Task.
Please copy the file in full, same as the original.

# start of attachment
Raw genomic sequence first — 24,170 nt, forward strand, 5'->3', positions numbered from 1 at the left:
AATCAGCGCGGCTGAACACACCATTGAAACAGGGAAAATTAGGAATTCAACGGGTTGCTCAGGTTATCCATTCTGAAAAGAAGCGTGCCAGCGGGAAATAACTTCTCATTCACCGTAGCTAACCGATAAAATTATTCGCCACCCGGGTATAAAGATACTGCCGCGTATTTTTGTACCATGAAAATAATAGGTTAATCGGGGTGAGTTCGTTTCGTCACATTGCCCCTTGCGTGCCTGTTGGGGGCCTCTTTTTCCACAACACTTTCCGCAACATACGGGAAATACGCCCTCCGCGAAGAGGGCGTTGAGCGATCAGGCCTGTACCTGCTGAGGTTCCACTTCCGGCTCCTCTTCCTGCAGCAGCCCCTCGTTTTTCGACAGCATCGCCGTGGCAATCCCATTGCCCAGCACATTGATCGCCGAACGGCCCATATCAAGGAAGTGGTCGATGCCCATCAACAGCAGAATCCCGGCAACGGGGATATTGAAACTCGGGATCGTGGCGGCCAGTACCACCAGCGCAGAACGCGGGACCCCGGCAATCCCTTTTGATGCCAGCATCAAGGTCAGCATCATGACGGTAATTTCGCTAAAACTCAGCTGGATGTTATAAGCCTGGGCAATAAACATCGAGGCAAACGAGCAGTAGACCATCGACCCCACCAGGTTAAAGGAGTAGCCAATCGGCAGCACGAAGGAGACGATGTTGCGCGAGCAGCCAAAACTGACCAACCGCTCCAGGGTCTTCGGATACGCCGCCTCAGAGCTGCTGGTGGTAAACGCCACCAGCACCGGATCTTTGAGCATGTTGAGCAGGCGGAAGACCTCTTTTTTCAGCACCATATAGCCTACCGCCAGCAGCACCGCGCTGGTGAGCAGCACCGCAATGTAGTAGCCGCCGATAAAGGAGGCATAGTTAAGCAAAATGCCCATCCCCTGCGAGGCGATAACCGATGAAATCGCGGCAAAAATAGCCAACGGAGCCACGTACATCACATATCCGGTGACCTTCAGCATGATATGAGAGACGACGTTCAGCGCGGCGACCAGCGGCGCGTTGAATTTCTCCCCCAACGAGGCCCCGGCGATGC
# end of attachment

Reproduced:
Raw genomic sequence first — 24,170 nt, forward strand, 5'->3', positions numbered from 1 at the left:
AATCAGCGCGGCTGAACACACCATTGAAACAGGGAAAATTAGGAATTCAACGGGTTGCTCAGGTTATCCATTCTGAAAAGAAGCGTGCCAGCGGGAAATAACTTCTCATTCACCGTAGCTAACCGATAAAATTATTCGCCACCCGGGTATAAAGATACTGCCGCGTATTTTTGTACCATGAAAATAATAGGTTAATCGGGGTGAGTTCGTTTCGTCACATTGCCCCTTGCGTGCCTGTTGGGGGCCTCTTTTTCCACAACACTTTCCGCAACATACGGGAAATACGCCCTCCGCGAAGAGGGCGTTGAGCGATCAGGCCTGTACCTGCTGAGGTTCCACTTCCGGCTCCTCTTCCTGCAGCAGCCCCTCGTTTTTCGACAGCATCGCCGTGGCAATCCCATTGCCCAGCACATTGATCGCCGAACGGCCCATATCAAGGAAGTGGTCGATGCCCATCAACAGCAGAATCCCGGCAACGGGGATATTGAAACTCGGGATCGTGGCGGCCAGTACCACCAGCGCAGAACGCGGGACCCCGGCAATCCCTTTTGATGCCAGCATCAAGGTCAGCATCATGACGGTAATTTCGCTAAAACTCAGCTGGATGTTATAAGCCTGGGCAATAAACATCGAGGCAAACGAGCAGTAGACCATCGACCCCACCAGGTTAAAGGAGTAGCCAATCGGCAGCACGAAGGAGACGATGTTGCGCGAGCAGCCAAAACTGACCAACCGCTCCAGGGTCTTCGGATACGCCGCCTCAGAGCTGCTGGTGGTAAACGCCACCAGCACCGGATCTTTGAGCATGTTGAGCAGGCGGAAGACCTCTTTTTTCAGCACCATATAGCCTACCGCCAGCAGCACCGCGCTGGTGAGCAGCACCGCAATGTAGTAGCCGCCGATAAAGGAGGCATAGTTAAGCAAAATGCCCATCCCCTGCGAGGCGATAACCGATGAAATCGCGGCAAAAATAGCCAACGGAGCCACGTACATCACATATCCGGTGACCTTCAGCATGATATGAGAGACGACGTTCAGCGCGGCGACCAGCGGCGCGTTGAATTTCTCCCCCAACGAGGCCCCGGCGATGC